Near Southeast DC: Past News Items - March 2007
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Public Meeting on Ballpark Traffic Operations and Parking Plan - Date Corrected
Mar 27, 2007 10:55 AM
On March 26 29 at 6:30 pm, the DC Sports and Entertainment Commission is holding a Public Meeting on the Nationals Ballpark Traffic Operations and Parking Plan, which should be a festive meeting-of-the-minds between the public and representatives of DDOT, the Metropolitan Police Department, the Nationals, and the DCSEC. See the front-page story from the April Southwester for more information. UPDATE, 3/27: It would help if I could *read* - the meeting is this Thursday, March 29, not yesterday.
More posts: parking, Nationals Park

Community Center Demolition Underway - Update: Now Finished
Mar 24, 2007 10:54 AM
Demolition has begun of the old Capper Community Center at 5th and K--this will eventually be replaced with a new two-story 28,000-sq-ft center (see renderings on my page) that will include a daycare facility for 66 children, a rec center, a computer lab, a gym, a game room, and meeting/classrooms. I'm told that the Spring 2007 issue of Architecture DC has an article about the center and some renderings, but it's not online and I haven't seen the print version yet; I'll post it here when it's available on their site. I'll add photos of the demolition soon.
UPDATE, 3/24: Oops, meant to mention that the Community Center's demolition was completedearlier this week. Its page has been updated again with photos, and it's now Addition #116 to my Demolished Buildings page.
More posts: Community Center

Baltimore Sun on the Stadium
Mar 22, 2007 10:26 AM

Perhaps harkening back to the days when their new stadium had everyone excited, today's Baltimore Sun profiles the new Nationals ballpark ("Future Distinctly on Rise for Nationals"). " 'Just remember what we've gone through trying to get baseball here, and the cost of the ballpark, and remember that Washington had baseball and then it didn't,' said Chartese Burnett, a Nationals vice president who grew up in the area. After such a turbulent ride to get a team, Burnett said, the city is going to breathe a giant, collective sigh of relief when the new park opens. 'It's going to be like 'Wow, this has been a long time coming,' she said. " The article mentions the design features that have previously gotten a lot of attention, like the cherry trees in the outfield and the views of the Capitol (for now) from the upper decks--but they might want to ease up on making a big deal about the oval-shaped clubhouse, from what I understand there's about 10 non-square locker rooms in MLB already....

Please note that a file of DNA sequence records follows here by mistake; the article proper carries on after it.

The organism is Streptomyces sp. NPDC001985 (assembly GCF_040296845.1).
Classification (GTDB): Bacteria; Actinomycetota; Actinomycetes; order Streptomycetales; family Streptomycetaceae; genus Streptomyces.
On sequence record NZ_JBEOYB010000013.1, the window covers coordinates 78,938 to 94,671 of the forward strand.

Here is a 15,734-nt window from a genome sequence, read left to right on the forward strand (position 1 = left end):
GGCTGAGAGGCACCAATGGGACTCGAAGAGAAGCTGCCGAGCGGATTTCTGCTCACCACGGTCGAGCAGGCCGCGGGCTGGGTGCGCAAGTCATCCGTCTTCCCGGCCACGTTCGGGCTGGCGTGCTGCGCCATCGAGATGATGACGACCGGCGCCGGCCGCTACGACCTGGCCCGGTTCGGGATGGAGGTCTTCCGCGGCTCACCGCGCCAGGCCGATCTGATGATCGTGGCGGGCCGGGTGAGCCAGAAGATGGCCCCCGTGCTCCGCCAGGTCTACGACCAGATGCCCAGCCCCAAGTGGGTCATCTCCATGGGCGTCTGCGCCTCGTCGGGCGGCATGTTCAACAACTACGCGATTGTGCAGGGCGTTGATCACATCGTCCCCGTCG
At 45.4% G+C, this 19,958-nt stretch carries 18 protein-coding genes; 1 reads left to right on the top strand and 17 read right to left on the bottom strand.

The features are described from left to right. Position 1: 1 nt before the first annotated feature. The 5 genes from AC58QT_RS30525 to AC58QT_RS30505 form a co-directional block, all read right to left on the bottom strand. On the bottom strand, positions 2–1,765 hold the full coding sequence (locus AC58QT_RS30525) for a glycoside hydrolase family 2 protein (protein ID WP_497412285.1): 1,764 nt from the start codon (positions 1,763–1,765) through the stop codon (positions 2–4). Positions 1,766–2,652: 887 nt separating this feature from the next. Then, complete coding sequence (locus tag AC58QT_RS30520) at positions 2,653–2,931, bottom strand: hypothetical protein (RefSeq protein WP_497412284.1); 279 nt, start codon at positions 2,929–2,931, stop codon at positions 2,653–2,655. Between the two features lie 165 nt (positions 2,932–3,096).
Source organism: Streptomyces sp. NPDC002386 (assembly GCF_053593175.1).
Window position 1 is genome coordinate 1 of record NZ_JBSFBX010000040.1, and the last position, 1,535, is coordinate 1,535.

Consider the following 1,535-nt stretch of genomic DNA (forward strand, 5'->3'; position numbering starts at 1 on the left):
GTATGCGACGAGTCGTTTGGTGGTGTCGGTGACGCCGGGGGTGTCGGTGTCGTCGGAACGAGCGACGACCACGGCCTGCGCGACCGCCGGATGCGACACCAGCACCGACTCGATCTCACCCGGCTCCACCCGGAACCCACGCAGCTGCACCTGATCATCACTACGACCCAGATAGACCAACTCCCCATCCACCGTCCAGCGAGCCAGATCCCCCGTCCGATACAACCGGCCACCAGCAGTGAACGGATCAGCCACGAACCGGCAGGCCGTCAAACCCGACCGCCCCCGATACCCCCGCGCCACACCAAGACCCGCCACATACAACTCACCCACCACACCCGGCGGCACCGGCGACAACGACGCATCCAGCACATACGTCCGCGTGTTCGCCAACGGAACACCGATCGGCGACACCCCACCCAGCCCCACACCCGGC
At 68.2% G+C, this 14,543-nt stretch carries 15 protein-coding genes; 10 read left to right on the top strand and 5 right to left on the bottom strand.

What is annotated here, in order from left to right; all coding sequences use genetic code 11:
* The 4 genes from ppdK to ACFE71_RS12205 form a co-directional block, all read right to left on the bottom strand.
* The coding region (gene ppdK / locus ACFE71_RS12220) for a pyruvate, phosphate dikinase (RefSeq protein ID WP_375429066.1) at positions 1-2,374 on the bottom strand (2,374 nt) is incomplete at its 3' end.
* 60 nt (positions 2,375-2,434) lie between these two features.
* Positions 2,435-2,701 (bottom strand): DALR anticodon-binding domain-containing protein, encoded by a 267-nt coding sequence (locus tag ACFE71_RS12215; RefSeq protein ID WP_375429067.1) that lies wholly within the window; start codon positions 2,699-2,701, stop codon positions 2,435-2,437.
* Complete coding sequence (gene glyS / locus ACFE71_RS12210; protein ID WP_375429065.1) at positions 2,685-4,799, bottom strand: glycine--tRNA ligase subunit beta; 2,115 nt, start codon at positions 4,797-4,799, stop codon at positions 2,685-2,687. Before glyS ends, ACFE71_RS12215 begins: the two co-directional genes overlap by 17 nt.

More posts: Nationals Park

20 M Going for the Gold
Mar 22, 2007 10:17 AM
From the Examiner: "The District of Columbia could get its first gold-rated 'green' building courtesy of Washington Nationals owner Ted Lerner, the family announced Wednesday. The 190,000-square-foot office building, located at 20 M St. SE near the under-construction Nationals baseball stadium, was constructed to match the U.S. Green Building Council's Leadership in Energy and Environmental Design Gold standards for environmentally friendly buildings. The building, the first built under Lerner Enterprises' Green Initiative Program, will be submitted for certification from the Building Council, officials announced. Projects are awarded certified, silver, gold or platinum certification depending on the number of credits buildings receive under the Building Council's grading system. The Lerners have endured criticism from some environmental activists for not including enough green materials in the new Nationals stadium."
More posts: 20 M

Future of AWC?
Mar 21, 2007 3:08 PM